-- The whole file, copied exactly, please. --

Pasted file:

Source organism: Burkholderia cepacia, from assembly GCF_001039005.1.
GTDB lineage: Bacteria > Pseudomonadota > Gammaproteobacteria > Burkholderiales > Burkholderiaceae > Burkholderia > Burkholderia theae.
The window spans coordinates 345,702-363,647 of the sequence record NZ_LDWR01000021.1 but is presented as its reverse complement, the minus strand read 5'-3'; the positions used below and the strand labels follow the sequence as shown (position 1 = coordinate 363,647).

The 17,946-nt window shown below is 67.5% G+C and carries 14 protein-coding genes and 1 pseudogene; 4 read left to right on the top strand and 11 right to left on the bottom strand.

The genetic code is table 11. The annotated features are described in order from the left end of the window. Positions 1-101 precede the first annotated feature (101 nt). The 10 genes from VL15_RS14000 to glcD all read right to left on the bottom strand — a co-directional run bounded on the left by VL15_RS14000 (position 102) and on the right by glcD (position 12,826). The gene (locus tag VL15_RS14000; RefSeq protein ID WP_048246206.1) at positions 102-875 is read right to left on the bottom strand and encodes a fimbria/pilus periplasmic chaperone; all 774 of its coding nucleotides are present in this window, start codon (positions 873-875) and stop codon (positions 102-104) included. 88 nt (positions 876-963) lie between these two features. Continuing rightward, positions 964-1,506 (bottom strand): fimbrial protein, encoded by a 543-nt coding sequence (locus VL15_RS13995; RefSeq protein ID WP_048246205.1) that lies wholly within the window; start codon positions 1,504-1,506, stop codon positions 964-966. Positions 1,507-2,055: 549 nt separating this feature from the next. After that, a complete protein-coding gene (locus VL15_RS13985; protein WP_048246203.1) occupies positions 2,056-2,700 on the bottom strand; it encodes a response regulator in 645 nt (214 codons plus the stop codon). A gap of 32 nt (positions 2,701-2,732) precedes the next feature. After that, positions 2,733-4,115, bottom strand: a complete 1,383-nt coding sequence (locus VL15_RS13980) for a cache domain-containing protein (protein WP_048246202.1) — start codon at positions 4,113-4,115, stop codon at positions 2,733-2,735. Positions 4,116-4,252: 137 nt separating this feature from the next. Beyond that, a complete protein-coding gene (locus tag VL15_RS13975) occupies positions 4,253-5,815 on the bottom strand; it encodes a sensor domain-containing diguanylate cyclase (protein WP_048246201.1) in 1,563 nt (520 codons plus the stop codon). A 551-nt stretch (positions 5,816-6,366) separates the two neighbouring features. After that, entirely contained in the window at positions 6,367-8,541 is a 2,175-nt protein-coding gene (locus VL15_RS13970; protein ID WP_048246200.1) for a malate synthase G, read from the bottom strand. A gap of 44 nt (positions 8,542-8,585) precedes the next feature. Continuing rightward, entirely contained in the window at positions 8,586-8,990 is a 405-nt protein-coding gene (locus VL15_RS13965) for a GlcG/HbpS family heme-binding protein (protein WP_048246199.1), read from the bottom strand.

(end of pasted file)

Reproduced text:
Source organism: Burkholderia cepacia, from assembly GCF_001039005.1.
GTDB lineage: Bacteria > Pseudomonadota > Gammaproteobacteria > Burkholderiales > Burkholderiaceae > Burkholderia > Burkholderia theae.
The window spans coordinates 345,702-363,647 of the sequence record NZ_LDWR01000021.1 but is presented as its reverse complement, the minus strand read 5'-3'; the positions used below and the strand labels follow the sequence as shown (position 1 = coordinate 363,647).

The 17,946-nt window shown below is 67.5% G+C and carries 14 protein-coding genes and 1 pseudogene; 4 read left to right on the top strand and 11 right to left on the bottom strand.

The genetic code is table 11. The annotated features are described in order from the left end of the window. Positions 1-101 precede the first annotated feature (101 nt). The 10 genes from VL15_RS14000 to glcD all read right to left on the bottom strand — a co-directional run bounded on the left by VL15_RS14000 (position 102) and on the right by glcD (position 12,826). The gene (locus tag VL15_RS14000; RefSeq protein ID WP_048246206.1) at positions 102-875 is read right to left on the bottom strand and encodes a fimbria/pilus periplasmic chaperone; all 774 of its coding nucleotides are present in this window, start codon (positions 873-875) and stop codon (positions 102-104) included. 88 nt (positions 876-963) lie between these two features. Continuing rightward, positions 964-1,506 (bottom strand): fimbrial protein, encoded by a 543-nt coding sequence (locus VL15_RS13995; RefSeq protein ID WP_048246205.1) that lies wholly within the window; start codon positions 1,504-1,506, stop codon positions 964-966. Positions 1,507-2,055: 549 nt separating this feature from the next. After that, a complete protein-coding gene (locus VL15_RS13985; protein WP_048246203.1) occupies positions 2,056-2,700 on the bottom strand; it encodes a response regulator in 645 nt (214 codons plus the stop codon). A gap of 32 nt (positions 2,701-2,732) precedes the next feature. After that, positions 2,733-4,115, bottom strand: a complete 1,383-nt coding sequence (locus VL15_RS13980) for a cache domain-containing protein (protein WP_048246202.1) — start codon at positions 4,113-4,115, stop codon at positions 2,733-2,735. Positions 4,116-4,252: 137 nt separating this feature from the next. Beyond that, a complete protein-coding gene (locus tag VL15_RS13975) occupies positions 4,253-5,815 on the bottom strand; it encodes a sensor domain-containing diguanylate cyclase (protein WP_048246201.1) in 1,563 nt (520 codons plus the stop codon). A 551-nt stretch (positions 5,816-6,366) separates the two neighbouring features. After that, entirely contained in the window at positions 6,367-8,541 is a 2,175-nt protein-coding gene (locus VL15_RS13970; protein ID WP_048246200.1) for a malate synthase G, read from the bottom strand. A gap of 44 nt (positions 8,542-8,585) precedes the next feature. Continuing rightward, entirely contained in the window at positions 8,586-8,990 is a 405-nt protein-coding gene (locus VL15_RS13965) for a GlcG/HbpS family heme-binding protein (protein WP_048246199.1), read from the bottom strand.